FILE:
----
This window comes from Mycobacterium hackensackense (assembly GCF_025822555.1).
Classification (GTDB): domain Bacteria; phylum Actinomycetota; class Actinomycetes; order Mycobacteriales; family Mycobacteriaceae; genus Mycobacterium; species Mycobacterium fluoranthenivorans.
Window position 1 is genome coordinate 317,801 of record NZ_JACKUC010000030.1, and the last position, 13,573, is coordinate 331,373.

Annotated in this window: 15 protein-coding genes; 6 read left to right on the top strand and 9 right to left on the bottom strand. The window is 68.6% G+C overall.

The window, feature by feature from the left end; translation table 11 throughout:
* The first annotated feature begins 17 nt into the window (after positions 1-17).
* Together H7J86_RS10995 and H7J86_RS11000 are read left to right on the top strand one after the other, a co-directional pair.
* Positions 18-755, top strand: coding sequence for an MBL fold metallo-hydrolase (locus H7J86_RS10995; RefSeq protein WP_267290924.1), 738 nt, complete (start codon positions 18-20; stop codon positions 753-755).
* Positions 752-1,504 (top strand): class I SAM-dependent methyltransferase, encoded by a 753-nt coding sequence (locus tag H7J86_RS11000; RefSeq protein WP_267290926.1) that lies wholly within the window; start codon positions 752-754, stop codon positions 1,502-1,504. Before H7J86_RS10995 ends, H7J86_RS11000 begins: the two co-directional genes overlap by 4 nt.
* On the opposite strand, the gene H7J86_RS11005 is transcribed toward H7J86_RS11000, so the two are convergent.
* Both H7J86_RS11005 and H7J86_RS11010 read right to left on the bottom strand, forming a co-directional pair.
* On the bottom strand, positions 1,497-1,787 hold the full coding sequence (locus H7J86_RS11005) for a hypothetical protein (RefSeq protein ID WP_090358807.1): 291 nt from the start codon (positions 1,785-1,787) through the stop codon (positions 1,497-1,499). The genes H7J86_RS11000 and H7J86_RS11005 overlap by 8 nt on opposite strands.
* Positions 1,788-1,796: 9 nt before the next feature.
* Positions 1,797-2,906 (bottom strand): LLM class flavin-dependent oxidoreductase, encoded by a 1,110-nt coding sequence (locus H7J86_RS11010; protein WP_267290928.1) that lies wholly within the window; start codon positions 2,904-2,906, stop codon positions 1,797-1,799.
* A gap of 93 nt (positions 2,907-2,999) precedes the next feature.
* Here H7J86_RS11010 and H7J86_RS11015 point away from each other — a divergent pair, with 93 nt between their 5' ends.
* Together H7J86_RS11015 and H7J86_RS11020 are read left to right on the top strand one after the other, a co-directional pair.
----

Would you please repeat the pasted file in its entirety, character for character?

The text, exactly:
This window comes from Mycobacterium hackensackense (assembly GCF_025822555.1).
Classification (GTDB): domain Bacteria; phylum Actinomycetota; class Actinomycetes; order Mycobacteriales; family Mycobacteriaceae; genus Mycobacterium; species Mycobacterium fluoranthenivorans.
Window position 1 is genome coordinate 317,801 of record NZ_JACKUC010000030.1, and the last position, 13,573, is coordinate 331,373.

Annotated in this window: 15 protein-coding genes; 6 read left to right on the top strand and 9 right to left on the bottom strand. The window is 68.6% G+C overall.

The window, feature by feature from the left end; translation table 11 throughout:
* The first annotated feature begins 17 nt into the window (after positions 1-17).
* Together H7J86_RS10995 and H7J86_RS11000 are read left to right on the top strand one after the other, a co-directional pair.
* Positions 18-755, top strand: coding sequence for an MBL fold metallo-hydrolase (locus H7J86_RS10995; RefSeq protein WP_267290924.1), 738 nt, complete (start codon positions 18-20; stop codon positions 753-755).
* Positions 752-1,504 (top strand): class I SAM-dependent methyltransferase, encoded by a 753-nt coding sequence (locus tag H7J86_RS11000; RefSeq protein WP_267290926.1) that lies wholly within the window; start codon positions 752-754, stop codon positions 1,502-1,504. Before H7J86_RS10995 ends, H7J86_RS11000 begins: the two co-directional genes overlap by 4 nt.
* On the opposite strand, the gene H7J86_RS11005 is transcribed toward H7J86_RS11000, so the two are convergent.
* Both H7J86_RS11005 and H7J86_RS11010 read right to left on the bottom strand, forming a co-directional pair.
* On the bottom strand, positions 1,497-1,787 hold the full coding sequence (locus H7J86_RS11005) for a hypothetical protein (RefSeq protein ID WP_090358807.1): 291 nt from the start codon (positions 1,785-1,787) through the stop codon (positions 1,497-1,499). The genes H7J86_RS11000 and H7J86_RS11005 overlap by 8 nt on opposite strands.
* Positions 1,788-1,796: 9 nt before the next feature.
* Positions 1,797-2,906 (bottom strand): LLM class flavin-dependent oxidoreductase, encoded by a 1,110-nt coding sequence (locus H7J86_RS11010; protein WP_267290928.1) that lies wholly within the window; start codon positions 2,904-2,906, stop codon positions 1,797-1,799.
* A gap of 93 nt (positions 2,907-2,999) precedes the next feature.
* Here H7J86_RS11010 and H7J86_RS11015 point away from each other — a divergent pair, with 93 nt between their 5' ends.
* Together H7J86_RS11015 and H7J86_RS11020 are read left to right on the top strand one after the other, a co-directional pair.